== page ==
By Serena Solomon and Julie Shapiro
LOWER MANHATTAN — Congregants at Downtown's troubled Trinity Church slammed the church's leadership Tuesday as they cast ballots for a new vestry, or board of directors.
Congregants criticized the Rev. James Cooper, the church's rector, for lavishly overspending on music programs while neglecting the poor, and some accused the church of rigging the annual election to quash a grassroots push for change.
Tom Mazza, a member of the 314-year-old Episcopal church for nearly five decades, called the election undemocratic and said he voted against the slate of 22 vestry members because they were chosen at a closed-door meeting and are largely loyal to Cooper.
"I wanted to send a message that you shouldn't rig elections," said Mazza, a retired lawyer and West Village resident.
Despite Mazza and others' complaints, Trinity announced Tuesday evening that the slate of vestry members had been confirmed by a majority vote. The vestry is now about evenly split between veterans and the newcomers who replaced the 10 former vestry members who resigned in protest of Cooper's leadership over the past eight months.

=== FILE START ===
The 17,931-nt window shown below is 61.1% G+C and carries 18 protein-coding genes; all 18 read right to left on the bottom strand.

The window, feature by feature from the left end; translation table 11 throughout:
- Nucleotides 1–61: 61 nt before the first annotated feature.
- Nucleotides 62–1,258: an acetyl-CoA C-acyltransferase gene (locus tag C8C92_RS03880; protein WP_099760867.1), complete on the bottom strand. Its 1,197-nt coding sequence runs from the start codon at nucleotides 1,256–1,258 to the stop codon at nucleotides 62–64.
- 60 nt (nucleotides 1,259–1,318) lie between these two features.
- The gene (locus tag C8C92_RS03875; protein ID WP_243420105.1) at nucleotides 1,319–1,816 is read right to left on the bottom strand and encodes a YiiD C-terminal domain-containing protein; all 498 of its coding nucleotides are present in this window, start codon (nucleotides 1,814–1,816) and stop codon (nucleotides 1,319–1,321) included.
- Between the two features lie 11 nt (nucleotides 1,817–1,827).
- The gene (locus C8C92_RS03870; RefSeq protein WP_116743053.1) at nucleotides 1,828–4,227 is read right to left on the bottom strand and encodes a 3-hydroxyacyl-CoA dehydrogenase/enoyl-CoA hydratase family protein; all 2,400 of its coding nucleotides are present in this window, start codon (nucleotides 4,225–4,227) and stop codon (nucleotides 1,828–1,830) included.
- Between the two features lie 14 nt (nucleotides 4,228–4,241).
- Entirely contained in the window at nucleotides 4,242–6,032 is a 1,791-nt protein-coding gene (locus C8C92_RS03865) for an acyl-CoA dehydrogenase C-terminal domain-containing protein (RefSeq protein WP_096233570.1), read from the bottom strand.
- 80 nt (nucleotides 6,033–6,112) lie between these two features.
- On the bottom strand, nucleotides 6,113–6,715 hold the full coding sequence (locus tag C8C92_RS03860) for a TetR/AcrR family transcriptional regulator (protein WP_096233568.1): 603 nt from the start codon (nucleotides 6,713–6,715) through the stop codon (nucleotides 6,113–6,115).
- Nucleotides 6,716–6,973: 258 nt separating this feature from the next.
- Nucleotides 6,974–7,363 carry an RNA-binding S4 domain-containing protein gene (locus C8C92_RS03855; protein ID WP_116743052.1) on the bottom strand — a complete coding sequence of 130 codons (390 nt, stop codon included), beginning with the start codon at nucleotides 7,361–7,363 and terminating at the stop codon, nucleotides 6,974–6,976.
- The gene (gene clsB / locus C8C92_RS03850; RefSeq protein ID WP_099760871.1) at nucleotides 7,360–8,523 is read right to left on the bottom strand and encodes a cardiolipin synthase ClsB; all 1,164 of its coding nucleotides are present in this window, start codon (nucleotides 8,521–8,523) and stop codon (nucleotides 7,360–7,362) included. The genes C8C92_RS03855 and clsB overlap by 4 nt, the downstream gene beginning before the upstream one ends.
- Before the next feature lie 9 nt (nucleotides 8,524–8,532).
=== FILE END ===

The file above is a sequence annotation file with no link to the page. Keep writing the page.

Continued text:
Jeremy Bates, past president of Trinity's Congregational Council, also voted "no" to all 22 of the vestry candidates.
"The [vestry] nomination process is broken," Bates said. "The nominations may not reflect the larger opinion of the congregation."
Last month, Bates led a push for a competitive election of vestry members, which would have given the congregation a choice between candidates.
But Trinity's leaders said there was not enough time to pick additional candidates before the April 10 election.
A Trinity spokeswoman said Tuesday that the church would consider holding a competitive election next year.
Another church member who voted Tuesday afternoon at the church's 74 Trinity Pl. headquarters said he wanted to see a louder voice for the congregation and an increased focus on the poor.
"If the vestry is enlarged it would be more of a safeguard," said the member, who declined to give his name.
Trinity's vestry is charged with overseeing Trinity's three-part mission as a Lower Manhattan community church; a major real estate company managing 6 million square feet in Hudson Square; and a philanthropic organization donating millions of dollars to projects across the globe each year.
Bates and other critics have slammed Cooper for overspending $800,000 on the church's music programs last year while reducing services for the homeless and devoting just $2.7 million a year on international philanthropy.
Kate Basquin, a retired journalist and member of the church for the past seven years, voiced one hope for Trinity's future as she cast her ballot.
"The more we give to the poor, the better off we are," she said.